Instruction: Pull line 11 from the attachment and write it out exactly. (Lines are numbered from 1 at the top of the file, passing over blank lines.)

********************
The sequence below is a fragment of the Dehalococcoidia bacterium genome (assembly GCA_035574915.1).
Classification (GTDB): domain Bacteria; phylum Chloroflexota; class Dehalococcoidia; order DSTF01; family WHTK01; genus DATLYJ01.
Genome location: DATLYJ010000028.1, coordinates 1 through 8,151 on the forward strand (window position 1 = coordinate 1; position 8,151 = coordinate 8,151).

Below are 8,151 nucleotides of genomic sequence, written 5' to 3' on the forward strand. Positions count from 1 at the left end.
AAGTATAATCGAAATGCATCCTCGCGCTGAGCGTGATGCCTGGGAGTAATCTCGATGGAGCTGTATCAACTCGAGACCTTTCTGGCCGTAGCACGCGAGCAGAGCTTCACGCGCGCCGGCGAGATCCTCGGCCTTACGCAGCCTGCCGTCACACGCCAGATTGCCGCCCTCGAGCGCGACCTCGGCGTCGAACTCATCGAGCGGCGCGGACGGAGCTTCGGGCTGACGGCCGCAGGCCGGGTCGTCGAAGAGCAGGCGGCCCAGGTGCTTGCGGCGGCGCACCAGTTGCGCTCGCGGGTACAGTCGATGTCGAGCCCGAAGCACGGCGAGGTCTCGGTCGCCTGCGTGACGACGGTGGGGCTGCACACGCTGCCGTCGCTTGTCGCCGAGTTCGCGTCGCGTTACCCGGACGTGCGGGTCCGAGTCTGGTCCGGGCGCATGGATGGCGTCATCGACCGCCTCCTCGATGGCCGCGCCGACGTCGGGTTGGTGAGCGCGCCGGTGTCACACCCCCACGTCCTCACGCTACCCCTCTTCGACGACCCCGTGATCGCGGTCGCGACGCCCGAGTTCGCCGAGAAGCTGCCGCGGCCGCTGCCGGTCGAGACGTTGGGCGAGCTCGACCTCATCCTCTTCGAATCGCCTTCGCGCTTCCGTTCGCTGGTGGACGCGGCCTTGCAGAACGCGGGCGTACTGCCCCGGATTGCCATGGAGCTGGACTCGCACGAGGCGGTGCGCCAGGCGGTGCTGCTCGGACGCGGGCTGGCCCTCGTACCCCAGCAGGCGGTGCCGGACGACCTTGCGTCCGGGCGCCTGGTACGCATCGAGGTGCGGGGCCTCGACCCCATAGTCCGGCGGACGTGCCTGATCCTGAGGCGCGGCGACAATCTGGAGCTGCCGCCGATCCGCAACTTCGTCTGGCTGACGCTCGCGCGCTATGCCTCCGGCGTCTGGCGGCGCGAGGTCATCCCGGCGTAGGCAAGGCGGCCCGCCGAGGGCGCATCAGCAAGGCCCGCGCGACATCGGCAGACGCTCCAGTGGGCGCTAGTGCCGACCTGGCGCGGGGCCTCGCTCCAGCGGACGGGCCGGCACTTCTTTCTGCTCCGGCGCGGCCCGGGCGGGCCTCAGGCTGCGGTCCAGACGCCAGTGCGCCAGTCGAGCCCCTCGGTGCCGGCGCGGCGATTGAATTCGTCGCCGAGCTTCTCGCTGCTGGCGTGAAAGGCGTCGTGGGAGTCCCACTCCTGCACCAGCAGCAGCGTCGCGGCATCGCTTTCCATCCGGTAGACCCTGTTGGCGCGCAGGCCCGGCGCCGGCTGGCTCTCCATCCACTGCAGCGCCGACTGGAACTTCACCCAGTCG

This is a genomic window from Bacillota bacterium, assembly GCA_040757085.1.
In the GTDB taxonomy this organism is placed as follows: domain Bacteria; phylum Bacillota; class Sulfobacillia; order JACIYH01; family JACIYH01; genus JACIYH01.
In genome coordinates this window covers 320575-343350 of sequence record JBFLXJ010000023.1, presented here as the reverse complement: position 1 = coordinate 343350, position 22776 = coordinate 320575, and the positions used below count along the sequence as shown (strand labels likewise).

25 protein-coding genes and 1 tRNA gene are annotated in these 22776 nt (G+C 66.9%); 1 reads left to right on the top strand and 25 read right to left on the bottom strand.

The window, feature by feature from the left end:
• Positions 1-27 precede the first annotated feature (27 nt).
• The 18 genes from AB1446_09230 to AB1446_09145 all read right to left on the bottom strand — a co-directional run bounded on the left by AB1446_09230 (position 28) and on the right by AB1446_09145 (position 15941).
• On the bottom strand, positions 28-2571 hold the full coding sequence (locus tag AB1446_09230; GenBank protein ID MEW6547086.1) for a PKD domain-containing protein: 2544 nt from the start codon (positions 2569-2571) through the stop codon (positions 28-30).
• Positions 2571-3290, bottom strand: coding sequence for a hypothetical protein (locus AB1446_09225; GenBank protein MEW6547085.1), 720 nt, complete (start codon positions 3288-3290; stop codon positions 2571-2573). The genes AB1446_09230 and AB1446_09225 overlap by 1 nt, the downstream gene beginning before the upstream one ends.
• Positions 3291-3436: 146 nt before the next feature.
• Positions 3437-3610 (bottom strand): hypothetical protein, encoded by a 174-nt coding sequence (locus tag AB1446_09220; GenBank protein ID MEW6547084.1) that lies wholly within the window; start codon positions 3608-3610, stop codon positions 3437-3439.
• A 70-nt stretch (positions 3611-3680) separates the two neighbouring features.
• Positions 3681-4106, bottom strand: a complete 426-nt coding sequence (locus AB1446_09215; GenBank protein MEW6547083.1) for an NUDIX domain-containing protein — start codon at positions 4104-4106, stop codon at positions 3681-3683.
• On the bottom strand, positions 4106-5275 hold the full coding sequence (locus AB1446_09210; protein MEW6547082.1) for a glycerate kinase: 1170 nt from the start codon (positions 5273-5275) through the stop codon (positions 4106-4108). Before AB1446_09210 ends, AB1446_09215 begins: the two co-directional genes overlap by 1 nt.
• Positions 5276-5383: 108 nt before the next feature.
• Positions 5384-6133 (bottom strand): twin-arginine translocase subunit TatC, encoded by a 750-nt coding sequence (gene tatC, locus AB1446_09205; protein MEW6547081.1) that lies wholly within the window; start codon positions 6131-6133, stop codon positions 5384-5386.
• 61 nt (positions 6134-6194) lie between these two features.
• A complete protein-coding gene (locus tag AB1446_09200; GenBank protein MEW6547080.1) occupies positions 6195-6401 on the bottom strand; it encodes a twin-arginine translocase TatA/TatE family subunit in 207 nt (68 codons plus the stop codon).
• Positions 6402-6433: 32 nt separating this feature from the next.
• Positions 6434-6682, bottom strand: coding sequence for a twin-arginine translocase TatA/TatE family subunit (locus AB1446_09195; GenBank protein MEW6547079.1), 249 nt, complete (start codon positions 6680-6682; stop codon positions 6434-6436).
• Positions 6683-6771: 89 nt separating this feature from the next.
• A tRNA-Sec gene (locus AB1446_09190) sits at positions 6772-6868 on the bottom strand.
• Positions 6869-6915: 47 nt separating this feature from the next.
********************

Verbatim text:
• Positions 1-27 precede the first annotated feature (27 nt).